Italy seeking code of conduct for charity ships


The Italian government threatened to shut humanitarian groups operating migrant rescue ships in the Mediterranean out of the country’s ports if they do not sign a “code of conduct”.

Italy fears the ships are making it too easy for smugglers to operate and they act as an incentive for migrants wanting to reach Europe. An Italian court suggested they collude with Libya-based smugglers, which the charities deny.

Italy’s coastguard co-ordinates all rescues off the Libyan coast. Almost 100,000 have been brought to Italy this year adding to the half a million brought over the three previous years.

As a high-ranking Interior Ministry official illustrated the 12-point document charities fear will limit their capacity to save lives one of the groups, Proactiva Open Arms, recovered 13 bodies off the Libyan coast.

A photograph posted on Twitter showed corpses strewn across the deck of a large yellow raft crammed with more than 160 migrants. More than 2,200 people have died in the Central Mediterranean this year.
“Several pregnant women and mothers among the dead,” Proactiva founder Oscar Camps wrote on Twitter, adding, “and we are apparently the only ones who need a code of conduct.”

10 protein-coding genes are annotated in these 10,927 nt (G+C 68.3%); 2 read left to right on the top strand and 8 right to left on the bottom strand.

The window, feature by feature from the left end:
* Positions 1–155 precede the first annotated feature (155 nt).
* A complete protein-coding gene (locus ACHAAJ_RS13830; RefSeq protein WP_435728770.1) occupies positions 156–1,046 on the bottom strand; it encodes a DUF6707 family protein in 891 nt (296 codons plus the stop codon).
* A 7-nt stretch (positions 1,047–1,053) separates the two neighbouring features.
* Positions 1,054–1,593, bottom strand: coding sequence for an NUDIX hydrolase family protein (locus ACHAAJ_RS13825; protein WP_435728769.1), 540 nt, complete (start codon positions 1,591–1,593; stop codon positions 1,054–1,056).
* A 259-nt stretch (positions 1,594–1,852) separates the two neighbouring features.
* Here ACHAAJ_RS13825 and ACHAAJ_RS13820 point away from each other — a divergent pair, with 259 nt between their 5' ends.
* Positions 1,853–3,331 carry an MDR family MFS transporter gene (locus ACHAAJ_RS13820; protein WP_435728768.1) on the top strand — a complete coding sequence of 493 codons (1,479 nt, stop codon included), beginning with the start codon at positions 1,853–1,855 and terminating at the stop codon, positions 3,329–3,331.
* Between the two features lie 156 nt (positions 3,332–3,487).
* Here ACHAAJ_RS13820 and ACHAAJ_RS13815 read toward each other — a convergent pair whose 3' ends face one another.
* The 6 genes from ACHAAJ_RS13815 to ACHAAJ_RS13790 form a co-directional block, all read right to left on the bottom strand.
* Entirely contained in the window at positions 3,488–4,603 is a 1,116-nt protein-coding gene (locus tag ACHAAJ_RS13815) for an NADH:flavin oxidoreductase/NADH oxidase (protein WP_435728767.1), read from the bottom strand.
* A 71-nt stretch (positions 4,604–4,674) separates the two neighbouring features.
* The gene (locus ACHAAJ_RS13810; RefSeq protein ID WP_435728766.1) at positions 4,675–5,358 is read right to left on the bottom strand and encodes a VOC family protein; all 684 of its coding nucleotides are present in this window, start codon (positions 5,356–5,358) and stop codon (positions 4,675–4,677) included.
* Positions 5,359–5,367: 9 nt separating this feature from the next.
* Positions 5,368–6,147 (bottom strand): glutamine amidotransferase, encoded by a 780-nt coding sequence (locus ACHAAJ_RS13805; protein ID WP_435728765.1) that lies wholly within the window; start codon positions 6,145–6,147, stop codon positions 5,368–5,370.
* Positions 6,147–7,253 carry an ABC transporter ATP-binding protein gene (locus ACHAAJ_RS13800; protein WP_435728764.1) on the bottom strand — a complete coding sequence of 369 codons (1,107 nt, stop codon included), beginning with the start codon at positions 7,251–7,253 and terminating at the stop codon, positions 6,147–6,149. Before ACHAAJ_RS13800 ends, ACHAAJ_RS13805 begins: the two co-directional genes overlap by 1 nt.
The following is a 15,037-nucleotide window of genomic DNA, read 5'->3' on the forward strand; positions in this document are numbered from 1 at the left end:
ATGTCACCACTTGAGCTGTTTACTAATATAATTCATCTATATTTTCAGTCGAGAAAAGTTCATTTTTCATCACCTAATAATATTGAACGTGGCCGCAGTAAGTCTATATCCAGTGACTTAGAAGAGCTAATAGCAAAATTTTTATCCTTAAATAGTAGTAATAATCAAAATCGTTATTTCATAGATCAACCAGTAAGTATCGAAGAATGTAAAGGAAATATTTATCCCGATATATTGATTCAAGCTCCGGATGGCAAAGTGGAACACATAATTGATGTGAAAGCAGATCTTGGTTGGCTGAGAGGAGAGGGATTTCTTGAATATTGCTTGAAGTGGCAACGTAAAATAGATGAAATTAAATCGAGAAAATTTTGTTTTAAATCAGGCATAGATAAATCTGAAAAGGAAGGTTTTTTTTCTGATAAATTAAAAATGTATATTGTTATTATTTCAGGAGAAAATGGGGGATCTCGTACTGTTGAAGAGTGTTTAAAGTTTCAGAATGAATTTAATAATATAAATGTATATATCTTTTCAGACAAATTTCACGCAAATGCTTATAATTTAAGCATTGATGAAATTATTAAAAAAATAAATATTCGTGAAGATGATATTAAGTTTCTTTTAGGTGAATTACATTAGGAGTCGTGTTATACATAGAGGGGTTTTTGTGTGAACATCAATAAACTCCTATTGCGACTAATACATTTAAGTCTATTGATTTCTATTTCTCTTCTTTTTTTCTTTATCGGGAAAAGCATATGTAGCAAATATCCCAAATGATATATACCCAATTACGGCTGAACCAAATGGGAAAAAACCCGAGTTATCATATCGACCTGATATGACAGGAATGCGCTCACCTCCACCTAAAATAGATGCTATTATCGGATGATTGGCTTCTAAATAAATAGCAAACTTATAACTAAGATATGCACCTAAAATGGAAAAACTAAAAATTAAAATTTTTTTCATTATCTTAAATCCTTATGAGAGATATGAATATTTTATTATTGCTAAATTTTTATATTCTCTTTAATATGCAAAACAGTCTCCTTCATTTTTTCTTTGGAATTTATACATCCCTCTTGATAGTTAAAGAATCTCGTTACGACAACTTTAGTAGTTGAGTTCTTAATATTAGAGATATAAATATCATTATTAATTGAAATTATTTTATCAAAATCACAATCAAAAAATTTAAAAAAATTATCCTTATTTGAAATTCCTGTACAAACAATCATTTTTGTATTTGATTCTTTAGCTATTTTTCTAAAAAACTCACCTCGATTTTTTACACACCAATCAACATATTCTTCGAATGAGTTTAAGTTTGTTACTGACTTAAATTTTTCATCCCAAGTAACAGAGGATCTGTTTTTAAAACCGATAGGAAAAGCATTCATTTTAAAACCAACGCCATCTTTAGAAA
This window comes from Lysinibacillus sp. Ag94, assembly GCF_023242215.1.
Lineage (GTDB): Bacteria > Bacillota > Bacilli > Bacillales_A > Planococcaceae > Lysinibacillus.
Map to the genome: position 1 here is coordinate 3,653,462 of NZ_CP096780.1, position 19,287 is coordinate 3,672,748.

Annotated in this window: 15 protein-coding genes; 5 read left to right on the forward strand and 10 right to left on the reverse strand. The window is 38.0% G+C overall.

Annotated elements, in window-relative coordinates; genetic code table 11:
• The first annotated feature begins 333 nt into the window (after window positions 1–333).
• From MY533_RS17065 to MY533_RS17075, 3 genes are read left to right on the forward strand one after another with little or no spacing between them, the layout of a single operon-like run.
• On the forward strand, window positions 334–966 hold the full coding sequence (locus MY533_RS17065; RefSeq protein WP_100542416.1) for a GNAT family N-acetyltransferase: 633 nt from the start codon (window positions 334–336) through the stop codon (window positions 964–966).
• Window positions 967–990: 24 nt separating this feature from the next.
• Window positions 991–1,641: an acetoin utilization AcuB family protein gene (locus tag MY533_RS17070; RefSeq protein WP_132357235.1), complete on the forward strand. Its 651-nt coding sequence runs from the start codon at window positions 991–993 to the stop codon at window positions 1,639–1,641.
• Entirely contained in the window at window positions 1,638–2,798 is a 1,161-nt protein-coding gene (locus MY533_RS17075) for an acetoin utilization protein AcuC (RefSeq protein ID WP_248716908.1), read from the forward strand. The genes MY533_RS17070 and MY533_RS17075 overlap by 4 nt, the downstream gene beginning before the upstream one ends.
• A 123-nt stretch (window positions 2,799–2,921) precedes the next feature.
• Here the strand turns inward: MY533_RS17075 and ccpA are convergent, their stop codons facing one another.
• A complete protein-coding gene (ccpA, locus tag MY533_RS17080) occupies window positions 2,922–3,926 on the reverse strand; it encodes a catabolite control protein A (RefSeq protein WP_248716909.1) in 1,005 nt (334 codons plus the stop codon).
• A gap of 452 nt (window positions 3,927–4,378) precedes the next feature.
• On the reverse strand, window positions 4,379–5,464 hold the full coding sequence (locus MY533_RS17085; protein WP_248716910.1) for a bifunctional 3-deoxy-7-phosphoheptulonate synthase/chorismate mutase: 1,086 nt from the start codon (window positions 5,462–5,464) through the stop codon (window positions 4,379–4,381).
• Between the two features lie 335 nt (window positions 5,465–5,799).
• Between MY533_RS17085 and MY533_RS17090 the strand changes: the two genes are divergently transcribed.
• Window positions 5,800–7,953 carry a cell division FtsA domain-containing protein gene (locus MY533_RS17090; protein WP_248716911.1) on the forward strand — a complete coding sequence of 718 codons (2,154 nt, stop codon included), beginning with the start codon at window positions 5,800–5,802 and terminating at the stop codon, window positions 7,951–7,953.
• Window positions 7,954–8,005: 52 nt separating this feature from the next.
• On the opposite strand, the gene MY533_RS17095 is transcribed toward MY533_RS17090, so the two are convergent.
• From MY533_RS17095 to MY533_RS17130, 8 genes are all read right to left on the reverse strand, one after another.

Members of nine non-governmental groups working at sea sought changes to the document, ultimately driving Mario Morcone, chief of staff for Interior Minister Marco Minniti, to express frustration, according to a source at the meeting.
“Your solidarity with Italy is hypocritical,” he quipped, according to the source.

There will be another meeting on Friday at the ministry, when NGOs must submit the changes they seek.

Since February the charities have been accused of colluding with people smugglers and attacked in Italian media. This week a dozen far-right activists set out to sea to monitor their work.

The NGOs have repeatedly denied ties to smuggling and no evidence of wrongdoing has ever been presented. They say their only objective is to save lives.

“We are fully aware Italy is in urgent need of support from European member states,” Sandra Mammamy, a Sea-Watch co-ordinator, told Reuters after the meeting. “But the code of conduct is a desperate attempt to blame someone else for Italy’s problem.”

Among the controversial points is one asking NGOs to let police board to search for smugglers among the migrants.

Another point forbids ships from transferring people to other boats, a measure apparently aimed at shutting down smaller rescue ships that normally transfer migrants to larger vessels for passage to Italy.

Fulvio Vassallo, professor of international law at the University of Palermo, said in an interview on Radio Radicale many points in the “code of conduct” would be in violation of international maritime law.
“The code of conduct isn’t meant to save more lives but to limit the number of people rescued by NGOs,” Vassallo Paleologo said. “It’s being sold to the public as something that will lower departures from Libya, which it will not do. Unfortunately, it could increase the number of victims.”